Most requests to an image server will call for cropped tiles and/or downscaled derivatives of a source image. Both of these will return less data than is contained in the entire image. A basic image reader, disregarding efficiency, will try to read the entire source image into memory before the cropping and scaling operations are carried out. This works fine for small images—up to a few thousand pixels square—because they can be read quickly and won't consume much memory. As image size increases, though, it works progressively less fine. As source images expand into the range of hundreds of megapixels, a huge burden is placed on the server, which delivers a slow and unsatisfying experience to clients.
It would be much better if the image reader could read only the requested region, and even employ subsampling to read only the pixels within that region that are needed to satisfy the requested scale factor. This strategy would require a reader that is written to support it, as well as an image format capable of facilitating it. Two such formats—JPEG2000 and multi-resolution tiled TIFF—are detailed later in this section.
Cantaloupe tries to do the best it can with whatever source formats it is asked to serve. However, some processor/format combinations will perform better than others.
Most processors that support image sources support this format, with (the author assumes) roughly similar performance.
JPEG2000 uses advanced compression techniques to enable fast reduced-scale and region-of-interest decoding. With a performant decoder, it is well-suited for use with very large source images.
KakaduProcessor is the most efficient processor for this format, and it performs very well, even with huge images. Unfortunately, Kakadu is not free.
OpenJpegProcessor uses the OpenJPEG decoder, which is generally considered, as of this writing, to be the fastest open-source JPEG2000 decoder. (ImageMagickProcessor's JPEG2000 delegate, if installed, will also use the OpenJPEG library, but less efficiently as it won't use its region-extraction or level-reduction features.)
GraphicsMagickProcessor can read and write JPEG2000 using JasPer, if the necessary plugin is installed. This will probably not be fast enough to be usable for most purposes.
TIFF is a common format that most processors can read. However, there are some criteria that source images must meet in order to be delivered with maximum efficiency.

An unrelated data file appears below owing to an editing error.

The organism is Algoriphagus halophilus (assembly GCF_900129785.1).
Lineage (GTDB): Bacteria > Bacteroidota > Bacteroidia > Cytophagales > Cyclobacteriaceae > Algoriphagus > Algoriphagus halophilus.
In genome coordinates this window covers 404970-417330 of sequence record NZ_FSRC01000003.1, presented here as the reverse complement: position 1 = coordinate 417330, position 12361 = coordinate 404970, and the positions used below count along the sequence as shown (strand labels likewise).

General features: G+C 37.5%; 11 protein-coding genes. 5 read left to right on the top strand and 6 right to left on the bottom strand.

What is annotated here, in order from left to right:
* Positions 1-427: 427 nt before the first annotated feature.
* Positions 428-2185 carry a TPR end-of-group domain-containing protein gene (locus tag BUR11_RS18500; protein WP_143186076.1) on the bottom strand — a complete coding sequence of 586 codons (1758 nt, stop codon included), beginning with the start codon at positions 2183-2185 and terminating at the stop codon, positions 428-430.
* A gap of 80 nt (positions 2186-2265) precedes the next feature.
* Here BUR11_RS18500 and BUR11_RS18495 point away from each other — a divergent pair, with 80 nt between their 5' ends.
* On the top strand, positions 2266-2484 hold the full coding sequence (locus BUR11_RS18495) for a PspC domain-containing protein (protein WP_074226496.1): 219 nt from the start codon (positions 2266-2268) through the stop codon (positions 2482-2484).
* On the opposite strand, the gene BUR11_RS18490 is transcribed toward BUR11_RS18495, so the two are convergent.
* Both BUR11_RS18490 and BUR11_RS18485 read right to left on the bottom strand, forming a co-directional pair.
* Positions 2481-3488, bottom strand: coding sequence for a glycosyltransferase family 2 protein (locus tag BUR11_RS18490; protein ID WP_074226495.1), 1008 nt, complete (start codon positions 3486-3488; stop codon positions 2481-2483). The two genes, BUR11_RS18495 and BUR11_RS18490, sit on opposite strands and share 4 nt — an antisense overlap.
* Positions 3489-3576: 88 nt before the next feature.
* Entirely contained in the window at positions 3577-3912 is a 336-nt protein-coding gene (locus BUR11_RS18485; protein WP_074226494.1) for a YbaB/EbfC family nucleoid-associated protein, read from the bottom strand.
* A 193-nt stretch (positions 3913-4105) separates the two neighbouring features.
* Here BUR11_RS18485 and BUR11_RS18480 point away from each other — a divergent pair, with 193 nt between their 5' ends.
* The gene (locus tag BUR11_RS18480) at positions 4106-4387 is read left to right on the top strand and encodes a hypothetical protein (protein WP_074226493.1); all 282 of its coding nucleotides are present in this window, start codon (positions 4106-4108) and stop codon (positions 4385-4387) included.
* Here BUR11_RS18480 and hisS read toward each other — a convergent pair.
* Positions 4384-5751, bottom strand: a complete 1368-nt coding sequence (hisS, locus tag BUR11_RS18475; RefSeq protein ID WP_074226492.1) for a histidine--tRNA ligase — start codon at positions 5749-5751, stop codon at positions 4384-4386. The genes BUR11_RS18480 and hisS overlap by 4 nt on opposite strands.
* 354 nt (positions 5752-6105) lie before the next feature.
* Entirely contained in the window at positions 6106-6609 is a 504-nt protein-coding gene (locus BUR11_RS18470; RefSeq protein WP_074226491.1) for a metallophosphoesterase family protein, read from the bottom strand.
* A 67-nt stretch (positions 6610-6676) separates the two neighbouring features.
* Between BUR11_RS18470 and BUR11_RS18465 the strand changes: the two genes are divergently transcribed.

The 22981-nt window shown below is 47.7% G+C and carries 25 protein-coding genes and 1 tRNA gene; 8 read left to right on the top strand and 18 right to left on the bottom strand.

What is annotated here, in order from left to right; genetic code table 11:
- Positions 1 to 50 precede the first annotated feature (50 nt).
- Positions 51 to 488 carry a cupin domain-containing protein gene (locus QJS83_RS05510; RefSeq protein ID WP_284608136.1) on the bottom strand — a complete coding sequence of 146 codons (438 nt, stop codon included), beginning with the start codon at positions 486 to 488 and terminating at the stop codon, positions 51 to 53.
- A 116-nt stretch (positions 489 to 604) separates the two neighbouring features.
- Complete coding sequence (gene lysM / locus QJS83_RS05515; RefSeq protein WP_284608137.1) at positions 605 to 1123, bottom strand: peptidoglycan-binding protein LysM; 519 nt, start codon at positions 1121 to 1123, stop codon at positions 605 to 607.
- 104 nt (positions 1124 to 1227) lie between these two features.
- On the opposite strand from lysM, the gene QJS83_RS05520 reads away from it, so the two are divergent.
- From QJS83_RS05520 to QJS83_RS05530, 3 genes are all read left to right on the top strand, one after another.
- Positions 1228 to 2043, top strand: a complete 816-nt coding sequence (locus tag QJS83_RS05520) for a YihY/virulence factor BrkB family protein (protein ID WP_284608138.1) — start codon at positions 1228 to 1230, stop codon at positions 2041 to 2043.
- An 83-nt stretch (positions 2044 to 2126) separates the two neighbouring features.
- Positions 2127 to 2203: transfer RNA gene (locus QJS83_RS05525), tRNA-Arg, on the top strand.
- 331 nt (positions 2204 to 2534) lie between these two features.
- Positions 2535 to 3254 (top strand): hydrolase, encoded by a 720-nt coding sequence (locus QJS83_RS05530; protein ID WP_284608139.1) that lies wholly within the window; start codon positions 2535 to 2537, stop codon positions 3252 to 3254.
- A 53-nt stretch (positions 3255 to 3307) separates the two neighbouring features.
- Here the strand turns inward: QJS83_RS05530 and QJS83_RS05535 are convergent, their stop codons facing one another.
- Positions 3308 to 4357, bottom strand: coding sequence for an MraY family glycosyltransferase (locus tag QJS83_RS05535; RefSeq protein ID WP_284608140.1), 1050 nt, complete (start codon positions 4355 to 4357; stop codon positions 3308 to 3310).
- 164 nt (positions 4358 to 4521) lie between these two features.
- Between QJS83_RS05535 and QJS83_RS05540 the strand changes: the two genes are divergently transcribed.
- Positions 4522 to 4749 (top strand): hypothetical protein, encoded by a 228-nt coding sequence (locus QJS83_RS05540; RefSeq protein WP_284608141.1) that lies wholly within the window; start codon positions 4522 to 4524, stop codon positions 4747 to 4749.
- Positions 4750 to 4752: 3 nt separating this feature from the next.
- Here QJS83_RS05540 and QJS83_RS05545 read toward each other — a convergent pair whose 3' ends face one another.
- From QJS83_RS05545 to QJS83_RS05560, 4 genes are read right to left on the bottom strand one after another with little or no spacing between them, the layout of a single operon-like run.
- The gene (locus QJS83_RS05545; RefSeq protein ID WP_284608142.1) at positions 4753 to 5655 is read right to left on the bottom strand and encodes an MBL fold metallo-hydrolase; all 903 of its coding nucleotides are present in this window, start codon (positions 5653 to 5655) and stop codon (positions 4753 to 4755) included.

The Adobe TIFF 6.0 specification permits arrangements of image data in either strips or tiles. Most TIFF encoders produce strip-based TIFFs unless told to do otherwise. These are increasingly slow to read as their size increases. High-resolution TIFFs should be tile-based in order to permit efficient region extraction. An easy way to check is with the tiffdump utility:
$ tiffdump image.tif
For strip-based TIFFs, this will print out some information including
StripByteCounts, and so on. For tile-based TIFFs, it will print
TileByteCounts, and so on, instead.
Multi-resolution TIFF is a special type of TIFF file that can be read more efficiently at reduced scales. In addition to the main image, a multi-resolution TIFF file will contain a sequence of progressively half-sized sub-images: for example, a 10000×10000 pixel main image would include derivatives of 5000×5000 pixels, 2500×2500 pixels, 1250×1250 pixels, and so on, all embedded in the same file.
Each of the levels in a multi-resolution TIFF file can be striped or tiled, just as in a mono-resolution file. Tiled and pyramidal encodings are complementary: the former improves efficiency with reduced regions at large scales, and the latter improves efficiency at reduced scales. For efficient deep zooming, TIFF images need to be pyramidal, and each level of the pyramid should be tiled.
Ordinary TIFF files are limited to 4 GB in size. BigTIFF uses a different data layout that enables them to scale far beyond this. All processors that understand TIFF also understand BigTIFF.
To reiterate: most processors can "read the TIFF format," but not all can read it efficiently. Currently, Java2dProcessor and JaiProcessor both support multi-resolution TIFF, which is to say that they actually do read the embedded sub-images and choose the smallest one that can fulfill the request. Additionally, both exploit tiled sub-images. JaiProcessor, however, is able to use the JAI processing pipeline to do this more efficiently, so it is currently the best-performing processor for suitably-encoded high-resolution TIFF images.